Statehouse ceremony to honor “29 Who Shine” May 10
The Massachusetts Department of Higher Education recently kicked off the 2012 college commencement season by announcing the student winners of the 29 Who Shine awards. These awards honor 29 outstanding public college and university graduates, one from each community college, state university and UMass campus in the state, for their academic achievement and community service.
|Courtney B. Gustafson will represent Fitchburg State at the 29 Who Shine event on May 10.|
Among this year’s honorees are five veterans of the wars in Afghanistan and Iraq, the first female African American firefighter in the city of Holyoke’s history, and an aspiring physician who designed and opened a free medical clinic for African immigrants in Worcester. The 29 Who Shine also include students who have co-founded environmental organizations; created community art and prison writing projects; and conducted research to inform the treatment of both hearing loss and childhood obesity. The students will be honored Thursday, May 10, at a State House ceremony attended by Gov. Patrick, state education officials, campus presidents, faculty and students.
“These exceptional students have earned the respect and admiration of the whole Commonwealth,” said Gov. Deval Patrick. "I look forward to seeing all the ways they will contribute to a better Massachusetts.”
“The collective brainpower of students like the 29 Who Shine is the Commonwealth’s biggest asset in the global competition for industry and jobs,” said Richard M. Freeland, Commissioner of Higher Education. “I am thrilled to see this level of achievement by our public college and university graduates.”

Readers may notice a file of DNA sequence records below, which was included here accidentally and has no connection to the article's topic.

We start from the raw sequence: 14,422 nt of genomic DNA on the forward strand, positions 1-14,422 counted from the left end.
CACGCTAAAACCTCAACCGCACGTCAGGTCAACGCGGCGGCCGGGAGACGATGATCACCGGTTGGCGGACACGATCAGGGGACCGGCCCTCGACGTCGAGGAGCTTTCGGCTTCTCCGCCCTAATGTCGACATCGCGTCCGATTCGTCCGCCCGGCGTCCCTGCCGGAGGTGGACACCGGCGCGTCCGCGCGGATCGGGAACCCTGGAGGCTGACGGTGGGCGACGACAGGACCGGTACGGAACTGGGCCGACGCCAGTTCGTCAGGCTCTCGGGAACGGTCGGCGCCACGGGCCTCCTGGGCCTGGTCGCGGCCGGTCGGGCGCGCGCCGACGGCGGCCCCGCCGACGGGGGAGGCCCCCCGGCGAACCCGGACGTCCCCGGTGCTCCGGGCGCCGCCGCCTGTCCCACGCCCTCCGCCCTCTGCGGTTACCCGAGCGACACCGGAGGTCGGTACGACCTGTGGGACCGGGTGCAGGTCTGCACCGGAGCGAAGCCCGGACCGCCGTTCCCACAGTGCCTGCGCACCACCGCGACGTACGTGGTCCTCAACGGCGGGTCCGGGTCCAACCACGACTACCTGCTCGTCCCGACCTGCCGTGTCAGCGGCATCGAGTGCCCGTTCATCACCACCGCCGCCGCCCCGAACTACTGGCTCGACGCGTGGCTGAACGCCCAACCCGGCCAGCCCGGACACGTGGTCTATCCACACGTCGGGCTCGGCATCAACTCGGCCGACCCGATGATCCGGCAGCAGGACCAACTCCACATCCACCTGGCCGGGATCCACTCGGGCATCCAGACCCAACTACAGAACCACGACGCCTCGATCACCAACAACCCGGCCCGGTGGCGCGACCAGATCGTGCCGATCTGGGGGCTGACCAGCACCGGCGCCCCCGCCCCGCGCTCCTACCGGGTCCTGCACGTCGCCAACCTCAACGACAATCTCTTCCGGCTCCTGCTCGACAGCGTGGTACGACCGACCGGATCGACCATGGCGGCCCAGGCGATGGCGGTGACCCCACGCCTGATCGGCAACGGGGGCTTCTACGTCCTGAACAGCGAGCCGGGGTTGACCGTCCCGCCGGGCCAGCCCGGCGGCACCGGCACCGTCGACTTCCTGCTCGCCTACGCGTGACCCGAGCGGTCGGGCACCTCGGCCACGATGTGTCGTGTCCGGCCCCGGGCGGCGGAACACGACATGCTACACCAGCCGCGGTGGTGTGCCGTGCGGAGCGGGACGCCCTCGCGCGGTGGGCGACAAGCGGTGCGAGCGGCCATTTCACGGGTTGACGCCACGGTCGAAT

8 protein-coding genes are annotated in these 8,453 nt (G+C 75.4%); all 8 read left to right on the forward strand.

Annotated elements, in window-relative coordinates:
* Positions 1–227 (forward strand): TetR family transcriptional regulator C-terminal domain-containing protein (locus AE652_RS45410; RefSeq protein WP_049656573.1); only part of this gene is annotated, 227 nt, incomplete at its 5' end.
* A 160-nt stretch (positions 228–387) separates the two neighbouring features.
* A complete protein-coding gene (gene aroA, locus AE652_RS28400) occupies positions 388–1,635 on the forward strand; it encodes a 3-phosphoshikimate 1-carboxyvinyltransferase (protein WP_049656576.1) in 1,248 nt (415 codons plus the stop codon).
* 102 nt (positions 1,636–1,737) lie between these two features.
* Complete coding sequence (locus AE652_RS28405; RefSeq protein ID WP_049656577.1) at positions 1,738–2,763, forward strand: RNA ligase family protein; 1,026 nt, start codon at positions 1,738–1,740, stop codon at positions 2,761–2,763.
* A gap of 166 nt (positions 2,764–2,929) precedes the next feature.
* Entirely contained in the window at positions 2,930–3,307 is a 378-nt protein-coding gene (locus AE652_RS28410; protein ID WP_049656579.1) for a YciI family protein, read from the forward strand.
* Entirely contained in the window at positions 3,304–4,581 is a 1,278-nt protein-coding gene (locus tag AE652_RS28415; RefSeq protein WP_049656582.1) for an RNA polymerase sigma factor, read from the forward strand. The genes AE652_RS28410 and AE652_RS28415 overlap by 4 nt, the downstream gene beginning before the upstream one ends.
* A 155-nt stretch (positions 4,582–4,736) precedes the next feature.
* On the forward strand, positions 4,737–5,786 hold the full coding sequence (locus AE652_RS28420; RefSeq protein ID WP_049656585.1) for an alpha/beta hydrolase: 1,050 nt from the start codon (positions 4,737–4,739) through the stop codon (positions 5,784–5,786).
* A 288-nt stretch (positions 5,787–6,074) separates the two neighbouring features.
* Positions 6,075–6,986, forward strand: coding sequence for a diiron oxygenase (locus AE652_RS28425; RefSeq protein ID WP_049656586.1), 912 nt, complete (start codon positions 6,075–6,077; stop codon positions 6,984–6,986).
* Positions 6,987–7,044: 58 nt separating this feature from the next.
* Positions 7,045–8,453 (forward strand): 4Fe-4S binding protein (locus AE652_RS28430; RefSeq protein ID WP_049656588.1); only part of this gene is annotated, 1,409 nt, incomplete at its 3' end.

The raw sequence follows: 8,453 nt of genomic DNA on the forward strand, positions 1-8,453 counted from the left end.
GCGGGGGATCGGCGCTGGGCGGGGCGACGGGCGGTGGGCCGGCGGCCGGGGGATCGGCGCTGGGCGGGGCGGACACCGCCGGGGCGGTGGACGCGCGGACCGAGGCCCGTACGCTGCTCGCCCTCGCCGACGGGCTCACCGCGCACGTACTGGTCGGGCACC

Each of Massachusetts’ 29 public college and university campuses selected its own honoree for the 29 Who Shine awards based on criteria established by the Massachusetts Department of Higher Education. Students were required to be residents of Massachusetts who had a strong academic record and a history of civic engagement.
Fitchburg State University will be represented by Courtney B. Gustafson.
Gustafson has been a standout scholar since her arrival at Fitchburg State University in 2008. Her cumulative GPA heading toward graduation this May is an astounding 3.99.
For Gustafson, a commuting student who was raised in Fitchburg, the journey to Fitchburg State began as one of access; this was a college education she could afford. But it became much more as she realized the opportunities and experiences that were available to a motivated student.
Gustafson balanced a demanding class schedule with work in Fitchburg State’s Office of Student Development, where she quickly rose to a managerial position. She also held down a second off-campus job. She has been a member of the English honor society, wrote for the student newspaper and was selected for leadership development programs offered by the university. This spring, Gustafson has added an internship at the Worcester Telegram & Gazette to her already full workload.
She has also endeavored to make a difference on campus. With fully half of the undergraduate population commuting to the university, Gustafson decided the group needed a voice. She founded the Commuter Club in her second year and oversaw the development of programs catering to this population. The club continues to thrive.
Gustafson’s advocacy and curiosity transcend the campus, however. She is in her second semester volunteering at the Shirley State Prison, where she teaches a writing course to inmates. With another student, under the direction of Professor Ian Williams, Gustafson designed a syllabus and curriculum for the course and put together lesson plans and assignments for 17 men in the prison.
Gustafson has been accepted into an MA/PhD program in English rhetoric and composition at the University of Massachusetts at Amherst, where she has also been offered a teaching assistantship and a fellowship to cover her fees. She plans to continue teaching writing after earning her advanced degree.